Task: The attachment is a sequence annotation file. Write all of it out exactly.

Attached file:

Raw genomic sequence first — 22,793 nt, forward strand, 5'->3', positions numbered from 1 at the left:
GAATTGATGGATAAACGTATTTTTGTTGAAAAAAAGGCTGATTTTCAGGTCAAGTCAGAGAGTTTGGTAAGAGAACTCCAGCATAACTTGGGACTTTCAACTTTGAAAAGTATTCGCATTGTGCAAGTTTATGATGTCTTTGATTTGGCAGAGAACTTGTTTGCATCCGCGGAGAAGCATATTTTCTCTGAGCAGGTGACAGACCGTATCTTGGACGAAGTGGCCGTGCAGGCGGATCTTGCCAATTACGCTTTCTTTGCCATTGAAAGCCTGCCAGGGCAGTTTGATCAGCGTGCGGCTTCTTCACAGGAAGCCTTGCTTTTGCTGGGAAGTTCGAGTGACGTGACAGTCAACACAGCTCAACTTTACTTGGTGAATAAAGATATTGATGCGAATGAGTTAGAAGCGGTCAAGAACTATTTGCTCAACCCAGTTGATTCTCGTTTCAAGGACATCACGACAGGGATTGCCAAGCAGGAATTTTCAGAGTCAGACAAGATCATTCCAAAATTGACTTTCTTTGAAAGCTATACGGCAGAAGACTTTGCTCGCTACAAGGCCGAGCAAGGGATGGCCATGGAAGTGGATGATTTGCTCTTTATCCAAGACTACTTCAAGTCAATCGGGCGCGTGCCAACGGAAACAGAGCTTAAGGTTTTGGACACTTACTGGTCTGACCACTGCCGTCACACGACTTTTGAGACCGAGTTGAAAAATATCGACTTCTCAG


Raw genomic sequence first — 22,793 nt, forward strand, 5'->3', positions numbered from 1 at the left:
GAATTGATGGATAAACGTATTTTTGTTGAAAAAAAGGCTGATTTTCAGGTCAAGTCAGAGAGTTTGGTAAGAGAACTCCAGCATAACTTGGGACTTTCAACTTTGAAAAGTATTCGCATTGTGCAAGTTTATGATGTCTTTGATTTGGCAGAGAACTTGTTTGCATCCGCGGAGAAGCATATTTTCTCTGAGCAGGTGACAGACCGTATCTTGGACGAAGTGGCCGTGCAGGCGGATCTTGCCAATTACGCTTTCTTTGCCATTGAAAGCCTGCCAGGGCAGTTTGATCAGCGTGCGGCTTCTTCACAGGAAGCCTTGCTTTTGCTGGGAAGTTCGAGTGACGTGACAGTCAACACAGCTCAACTTTACTTGGTGAATAAAGATATTGATGCGAATGAGTTAGAAGCGGTCAAGAACTATTTGCTCAACCCAGTTGATTCTCGTTTCAAGGACATCACGACAGGGATTGCCAAGCAGGAATTTTCAGAGTCAGACAAGATCATTCCAAAATTGACTTTCTTTGAAAGCTATACGGCAGAAGACTTTGCTCGCTACAAGGCCGAGCAAGGGATGGCCATGGAAGTGGATGATTTGCTCTTTATCCAAGACTACTTCAAGTCAATCGGGCGCGTGCCAACGGAAACAGAGCTTAAGGTTTTGGACACTTACTGGTCTGACCACTGCCGTCACACGACTTTTGAGACCGAGTTGAAAAATATCGACTTCTCAG